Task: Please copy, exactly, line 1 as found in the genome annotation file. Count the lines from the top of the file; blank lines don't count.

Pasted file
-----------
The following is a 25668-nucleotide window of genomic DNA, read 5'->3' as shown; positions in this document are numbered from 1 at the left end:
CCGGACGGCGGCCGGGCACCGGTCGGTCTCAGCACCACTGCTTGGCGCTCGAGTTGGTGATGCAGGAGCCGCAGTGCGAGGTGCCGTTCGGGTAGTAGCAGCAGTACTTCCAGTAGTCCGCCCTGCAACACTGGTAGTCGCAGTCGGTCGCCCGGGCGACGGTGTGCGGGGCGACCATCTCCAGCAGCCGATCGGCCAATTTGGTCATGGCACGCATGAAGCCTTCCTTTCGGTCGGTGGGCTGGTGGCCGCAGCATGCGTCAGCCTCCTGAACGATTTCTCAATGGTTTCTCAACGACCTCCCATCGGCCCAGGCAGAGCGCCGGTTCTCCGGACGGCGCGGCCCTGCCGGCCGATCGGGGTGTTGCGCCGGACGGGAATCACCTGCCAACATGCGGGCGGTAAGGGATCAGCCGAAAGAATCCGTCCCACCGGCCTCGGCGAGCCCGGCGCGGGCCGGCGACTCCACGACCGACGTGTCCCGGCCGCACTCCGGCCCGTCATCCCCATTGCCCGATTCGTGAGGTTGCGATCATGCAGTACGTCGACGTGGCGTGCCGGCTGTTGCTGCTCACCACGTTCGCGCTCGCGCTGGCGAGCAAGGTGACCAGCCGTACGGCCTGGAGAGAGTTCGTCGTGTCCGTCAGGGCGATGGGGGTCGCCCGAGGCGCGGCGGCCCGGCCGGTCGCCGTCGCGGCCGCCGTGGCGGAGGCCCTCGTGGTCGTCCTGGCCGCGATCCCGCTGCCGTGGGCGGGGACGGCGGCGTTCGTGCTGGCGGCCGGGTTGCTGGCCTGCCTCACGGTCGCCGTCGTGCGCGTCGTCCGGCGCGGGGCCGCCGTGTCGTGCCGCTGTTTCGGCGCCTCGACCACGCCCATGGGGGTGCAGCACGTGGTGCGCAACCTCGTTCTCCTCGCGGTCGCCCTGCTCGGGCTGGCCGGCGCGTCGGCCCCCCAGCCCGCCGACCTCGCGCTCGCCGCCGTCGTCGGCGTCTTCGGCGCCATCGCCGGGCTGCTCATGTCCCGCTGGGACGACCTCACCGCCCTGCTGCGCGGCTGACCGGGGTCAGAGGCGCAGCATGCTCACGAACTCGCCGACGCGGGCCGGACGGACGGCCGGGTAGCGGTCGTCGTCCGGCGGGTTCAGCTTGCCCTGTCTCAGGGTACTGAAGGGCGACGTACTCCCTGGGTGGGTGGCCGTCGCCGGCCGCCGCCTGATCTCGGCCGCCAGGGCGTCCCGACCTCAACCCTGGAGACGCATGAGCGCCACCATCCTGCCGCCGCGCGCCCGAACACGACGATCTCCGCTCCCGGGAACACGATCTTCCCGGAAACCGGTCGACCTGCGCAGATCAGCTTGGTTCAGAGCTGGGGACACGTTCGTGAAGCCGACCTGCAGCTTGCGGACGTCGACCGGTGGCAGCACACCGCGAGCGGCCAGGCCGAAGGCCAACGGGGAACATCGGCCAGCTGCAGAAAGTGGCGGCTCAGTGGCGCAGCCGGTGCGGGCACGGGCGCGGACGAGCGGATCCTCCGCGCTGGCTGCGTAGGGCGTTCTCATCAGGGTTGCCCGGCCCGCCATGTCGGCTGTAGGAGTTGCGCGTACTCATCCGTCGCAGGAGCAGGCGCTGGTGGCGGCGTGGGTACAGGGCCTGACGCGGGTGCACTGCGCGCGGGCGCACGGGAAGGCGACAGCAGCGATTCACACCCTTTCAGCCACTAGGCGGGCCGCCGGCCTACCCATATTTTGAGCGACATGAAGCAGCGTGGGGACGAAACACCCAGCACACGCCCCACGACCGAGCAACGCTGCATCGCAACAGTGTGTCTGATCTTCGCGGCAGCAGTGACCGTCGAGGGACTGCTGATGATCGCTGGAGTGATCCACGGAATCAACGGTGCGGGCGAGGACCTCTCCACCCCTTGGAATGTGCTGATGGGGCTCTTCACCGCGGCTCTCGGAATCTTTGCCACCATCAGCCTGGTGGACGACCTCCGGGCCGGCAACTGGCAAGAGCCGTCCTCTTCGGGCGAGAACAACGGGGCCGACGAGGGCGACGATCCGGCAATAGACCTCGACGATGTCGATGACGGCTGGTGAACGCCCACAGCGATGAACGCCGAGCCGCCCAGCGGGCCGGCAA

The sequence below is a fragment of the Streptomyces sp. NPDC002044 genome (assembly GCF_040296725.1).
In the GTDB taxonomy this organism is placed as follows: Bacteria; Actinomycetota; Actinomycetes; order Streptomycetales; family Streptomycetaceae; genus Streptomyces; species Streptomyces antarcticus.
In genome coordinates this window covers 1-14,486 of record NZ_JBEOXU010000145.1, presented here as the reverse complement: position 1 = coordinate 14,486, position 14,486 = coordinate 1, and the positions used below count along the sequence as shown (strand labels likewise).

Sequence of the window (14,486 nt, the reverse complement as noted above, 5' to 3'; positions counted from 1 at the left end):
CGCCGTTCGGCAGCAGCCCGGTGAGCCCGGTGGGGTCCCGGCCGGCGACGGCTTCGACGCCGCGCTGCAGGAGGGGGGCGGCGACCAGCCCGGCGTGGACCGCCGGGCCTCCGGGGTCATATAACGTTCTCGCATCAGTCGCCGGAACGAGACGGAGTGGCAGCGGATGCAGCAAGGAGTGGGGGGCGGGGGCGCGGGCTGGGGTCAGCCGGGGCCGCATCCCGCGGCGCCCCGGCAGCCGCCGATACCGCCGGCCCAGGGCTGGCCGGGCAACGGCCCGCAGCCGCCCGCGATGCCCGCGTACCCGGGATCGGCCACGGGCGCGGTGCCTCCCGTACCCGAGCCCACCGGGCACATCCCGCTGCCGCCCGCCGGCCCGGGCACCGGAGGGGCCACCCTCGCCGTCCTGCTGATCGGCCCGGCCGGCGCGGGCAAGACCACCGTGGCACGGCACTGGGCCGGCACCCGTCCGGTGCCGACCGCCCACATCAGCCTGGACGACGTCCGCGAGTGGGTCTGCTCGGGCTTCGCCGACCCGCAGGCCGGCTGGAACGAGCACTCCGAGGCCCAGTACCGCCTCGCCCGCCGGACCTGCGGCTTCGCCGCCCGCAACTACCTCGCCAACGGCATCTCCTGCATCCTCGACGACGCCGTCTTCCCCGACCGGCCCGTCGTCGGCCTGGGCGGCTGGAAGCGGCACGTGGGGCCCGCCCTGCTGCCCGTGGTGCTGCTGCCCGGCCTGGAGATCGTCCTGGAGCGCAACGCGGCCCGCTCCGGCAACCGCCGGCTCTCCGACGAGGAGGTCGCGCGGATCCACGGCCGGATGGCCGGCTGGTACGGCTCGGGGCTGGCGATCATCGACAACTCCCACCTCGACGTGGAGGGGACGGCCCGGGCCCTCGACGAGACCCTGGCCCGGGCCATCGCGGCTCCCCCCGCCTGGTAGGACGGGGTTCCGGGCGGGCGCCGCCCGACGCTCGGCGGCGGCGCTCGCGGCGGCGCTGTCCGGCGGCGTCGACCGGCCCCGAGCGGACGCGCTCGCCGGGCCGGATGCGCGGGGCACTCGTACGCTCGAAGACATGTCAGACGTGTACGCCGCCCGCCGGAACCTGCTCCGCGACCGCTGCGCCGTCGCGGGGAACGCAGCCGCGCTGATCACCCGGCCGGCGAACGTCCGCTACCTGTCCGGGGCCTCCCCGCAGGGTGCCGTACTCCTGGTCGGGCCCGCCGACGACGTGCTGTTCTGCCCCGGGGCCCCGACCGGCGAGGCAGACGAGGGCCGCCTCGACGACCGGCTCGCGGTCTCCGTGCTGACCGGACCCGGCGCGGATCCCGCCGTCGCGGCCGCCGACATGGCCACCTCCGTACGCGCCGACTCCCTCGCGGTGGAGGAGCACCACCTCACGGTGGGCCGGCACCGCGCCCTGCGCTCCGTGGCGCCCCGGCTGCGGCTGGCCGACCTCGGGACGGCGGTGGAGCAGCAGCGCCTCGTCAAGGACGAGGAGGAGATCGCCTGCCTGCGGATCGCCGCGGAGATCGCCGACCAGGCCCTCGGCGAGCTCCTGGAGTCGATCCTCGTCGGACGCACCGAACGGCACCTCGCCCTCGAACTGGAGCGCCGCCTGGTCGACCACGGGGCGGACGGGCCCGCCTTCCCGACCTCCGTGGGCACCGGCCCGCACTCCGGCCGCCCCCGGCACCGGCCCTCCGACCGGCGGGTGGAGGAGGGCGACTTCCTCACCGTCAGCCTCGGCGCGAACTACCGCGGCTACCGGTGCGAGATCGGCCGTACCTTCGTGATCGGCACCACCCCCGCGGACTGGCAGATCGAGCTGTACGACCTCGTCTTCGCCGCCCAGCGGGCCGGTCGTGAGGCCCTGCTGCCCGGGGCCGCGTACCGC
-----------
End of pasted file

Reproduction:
The following is a 25668-nucleotide window of genomic DNA, read 5'->3' as shown; positions in this document are numbered from 1 at the left end: